Ethiopia’s new-found economic confidence is embodied by its state-owned, national carrier Ethiopia Airlines which has grown to become one of the world’s fastest growing airlines. Ethiopia Airlines recently overtook South Africa Airways to become Africa’s largest carrier in terms of revenue and profit. Ethiopia Airlines has succeeded through its policy of establishing multiple global hubs and expanding to more than 120 destinations with regular flights to key cities such as Rio De Janeiro, London, Shanghai, Beijing and Washington DC among others.
However, Ethiopia’s most consistent economic risk factor is its historically weak private sector. Ethiopia’s policy of “state-led capitalism” has prevented the emergence of a strong private sector, especially when compared to regional peers such as Kenya where the dynamic private sector is driving growth. To put this into perspective, Ethiopia’s 105 million citizens are served by the state-owned Ethio Telecom which has a monopoly on all telecommunication and mobile services. The Ethiopian government is waking up to the need for competition in key sectors as highlighted in the second Growth and Transformation Plan (GTP II) which aims to strengthen private sector development and increase FDI.
Despite this, the state has no shown no appetite for privatisation in key sectors such as telecoms and banking where it considers state-owned monopolies and enterprises as cash cows. Going forward, Ethiopia’s ability to reach lower-middle income status by 2025 will be characterised by its ability to reduce the power of large, state-owned enterprises (SOE’s). Other policies for the state to pursue include implementing Public-Private Partnerships (PPP’s) and economic reforms aimed at driving efficiency and stimulating competition in the economy.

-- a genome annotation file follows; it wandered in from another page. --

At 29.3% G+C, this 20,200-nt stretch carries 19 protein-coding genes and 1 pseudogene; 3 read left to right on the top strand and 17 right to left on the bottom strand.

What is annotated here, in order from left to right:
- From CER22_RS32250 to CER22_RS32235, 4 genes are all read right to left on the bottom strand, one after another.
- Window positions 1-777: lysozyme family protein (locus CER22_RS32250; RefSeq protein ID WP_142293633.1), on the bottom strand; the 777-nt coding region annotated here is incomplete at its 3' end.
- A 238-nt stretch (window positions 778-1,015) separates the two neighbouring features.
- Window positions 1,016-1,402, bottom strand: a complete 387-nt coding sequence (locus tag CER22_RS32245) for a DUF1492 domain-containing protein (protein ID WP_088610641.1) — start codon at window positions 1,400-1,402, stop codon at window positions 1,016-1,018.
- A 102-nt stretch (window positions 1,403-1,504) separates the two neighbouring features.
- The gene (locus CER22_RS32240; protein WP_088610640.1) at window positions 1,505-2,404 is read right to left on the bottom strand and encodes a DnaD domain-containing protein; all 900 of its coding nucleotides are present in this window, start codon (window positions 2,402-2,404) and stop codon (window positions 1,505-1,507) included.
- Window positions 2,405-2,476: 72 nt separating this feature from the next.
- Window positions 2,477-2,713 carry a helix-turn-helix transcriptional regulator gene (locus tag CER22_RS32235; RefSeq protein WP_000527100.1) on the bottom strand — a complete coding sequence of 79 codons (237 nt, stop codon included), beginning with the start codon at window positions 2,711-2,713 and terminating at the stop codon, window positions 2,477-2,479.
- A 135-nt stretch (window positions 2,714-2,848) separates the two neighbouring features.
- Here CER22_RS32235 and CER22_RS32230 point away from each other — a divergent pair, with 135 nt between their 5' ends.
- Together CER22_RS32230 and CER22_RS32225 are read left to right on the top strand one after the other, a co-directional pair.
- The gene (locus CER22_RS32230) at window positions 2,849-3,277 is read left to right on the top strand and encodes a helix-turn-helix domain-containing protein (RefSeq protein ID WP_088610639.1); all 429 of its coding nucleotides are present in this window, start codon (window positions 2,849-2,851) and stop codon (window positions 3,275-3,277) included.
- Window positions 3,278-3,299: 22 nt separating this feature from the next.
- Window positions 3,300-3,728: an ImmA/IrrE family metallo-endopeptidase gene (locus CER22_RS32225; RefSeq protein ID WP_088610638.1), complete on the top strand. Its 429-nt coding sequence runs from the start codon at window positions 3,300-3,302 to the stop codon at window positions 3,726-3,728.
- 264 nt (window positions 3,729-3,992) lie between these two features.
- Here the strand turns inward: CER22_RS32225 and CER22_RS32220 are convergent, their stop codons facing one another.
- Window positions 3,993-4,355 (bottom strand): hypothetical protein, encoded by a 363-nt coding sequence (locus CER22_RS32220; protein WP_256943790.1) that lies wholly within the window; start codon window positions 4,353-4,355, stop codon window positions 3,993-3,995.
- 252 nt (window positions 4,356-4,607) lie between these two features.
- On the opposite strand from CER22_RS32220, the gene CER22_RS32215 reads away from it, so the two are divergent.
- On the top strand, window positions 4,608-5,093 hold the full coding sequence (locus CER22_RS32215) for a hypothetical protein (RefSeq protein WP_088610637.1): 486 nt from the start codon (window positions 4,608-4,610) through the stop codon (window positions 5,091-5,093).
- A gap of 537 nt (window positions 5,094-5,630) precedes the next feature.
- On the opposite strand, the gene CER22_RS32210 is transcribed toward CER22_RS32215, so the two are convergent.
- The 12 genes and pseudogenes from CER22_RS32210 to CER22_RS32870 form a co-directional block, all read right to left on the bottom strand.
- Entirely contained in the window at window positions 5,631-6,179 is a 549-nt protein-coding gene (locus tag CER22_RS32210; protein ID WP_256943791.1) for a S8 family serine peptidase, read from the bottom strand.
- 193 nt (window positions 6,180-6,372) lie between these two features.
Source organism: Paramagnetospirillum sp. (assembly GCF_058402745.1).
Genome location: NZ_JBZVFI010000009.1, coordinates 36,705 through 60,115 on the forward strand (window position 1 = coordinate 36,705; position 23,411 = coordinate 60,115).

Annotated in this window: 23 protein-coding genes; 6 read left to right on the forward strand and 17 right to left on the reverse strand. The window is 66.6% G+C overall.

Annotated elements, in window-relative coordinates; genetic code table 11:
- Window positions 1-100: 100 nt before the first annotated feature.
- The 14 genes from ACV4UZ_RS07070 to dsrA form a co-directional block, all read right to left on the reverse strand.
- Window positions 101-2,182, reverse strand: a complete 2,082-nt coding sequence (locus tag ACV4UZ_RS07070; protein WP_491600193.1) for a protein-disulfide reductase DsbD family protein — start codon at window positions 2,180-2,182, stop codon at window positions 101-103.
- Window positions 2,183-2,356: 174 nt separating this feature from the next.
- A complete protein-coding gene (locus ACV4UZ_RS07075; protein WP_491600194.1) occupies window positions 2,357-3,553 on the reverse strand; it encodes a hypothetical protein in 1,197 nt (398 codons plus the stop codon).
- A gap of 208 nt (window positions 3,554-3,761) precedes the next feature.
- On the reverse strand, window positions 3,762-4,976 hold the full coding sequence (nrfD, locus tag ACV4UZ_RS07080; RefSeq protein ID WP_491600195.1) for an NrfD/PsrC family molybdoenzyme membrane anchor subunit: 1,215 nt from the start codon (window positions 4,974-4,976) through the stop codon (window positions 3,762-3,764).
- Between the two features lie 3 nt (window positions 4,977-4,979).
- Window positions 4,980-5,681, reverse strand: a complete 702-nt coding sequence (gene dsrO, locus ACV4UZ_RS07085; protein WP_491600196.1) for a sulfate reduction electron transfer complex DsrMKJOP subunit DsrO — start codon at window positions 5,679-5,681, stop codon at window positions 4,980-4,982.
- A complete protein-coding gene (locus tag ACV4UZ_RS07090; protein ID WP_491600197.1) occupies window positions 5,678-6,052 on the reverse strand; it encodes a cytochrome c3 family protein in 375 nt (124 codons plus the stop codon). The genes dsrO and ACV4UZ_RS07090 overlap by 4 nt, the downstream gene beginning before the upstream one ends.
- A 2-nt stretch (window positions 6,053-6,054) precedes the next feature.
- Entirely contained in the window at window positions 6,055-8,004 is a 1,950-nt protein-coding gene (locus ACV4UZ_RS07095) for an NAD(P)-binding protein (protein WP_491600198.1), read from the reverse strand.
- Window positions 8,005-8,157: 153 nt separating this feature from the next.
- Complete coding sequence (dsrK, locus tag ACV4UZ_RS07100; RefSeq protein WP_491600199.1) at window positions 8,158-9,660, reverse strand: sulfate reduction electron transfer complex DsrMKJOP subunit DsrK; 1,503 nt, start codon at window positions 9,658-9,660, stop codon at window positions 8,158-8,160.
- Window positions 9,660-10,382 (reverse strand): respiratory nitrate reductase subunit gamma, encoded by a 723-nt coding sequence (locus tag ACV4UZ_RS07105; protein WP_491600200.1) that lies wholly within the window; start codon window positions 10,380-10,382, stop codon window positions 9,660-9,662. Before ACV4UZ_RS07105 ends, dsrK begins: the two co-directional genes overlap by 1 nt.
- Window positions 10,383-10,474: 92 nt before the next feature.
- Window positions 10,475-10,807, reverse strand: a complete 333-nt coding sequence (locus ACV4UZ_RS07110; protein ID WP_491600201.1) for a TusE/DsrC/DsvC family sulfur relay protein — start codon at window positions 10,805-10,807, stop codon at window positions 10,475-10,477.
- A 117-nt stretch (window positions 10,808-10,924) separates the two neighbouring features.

Although Ethiopia has made great strides in terms of development, it is in the political sphere that Ethiopia faces the greatest risks in the medium and long term. Although Ethiopia’s “Ethnic Federalism” governance model afforded it stability during the reign of strongman Meles Zenawi, recent cracks have emerged under Prime Minister Hailemariam Desalegn. Examples include the ongoing protests of Oromo activists opposed to the government’s forceful seizure of their ancestral lands around Addis Ababa in the name of FDI. As such, Ethiopia’s ability to maintain consistent economic growth will be tied to its ability to integrate marginalised communities who need to be persuaded that they too have a stake in Ethiopia’s bold, new future.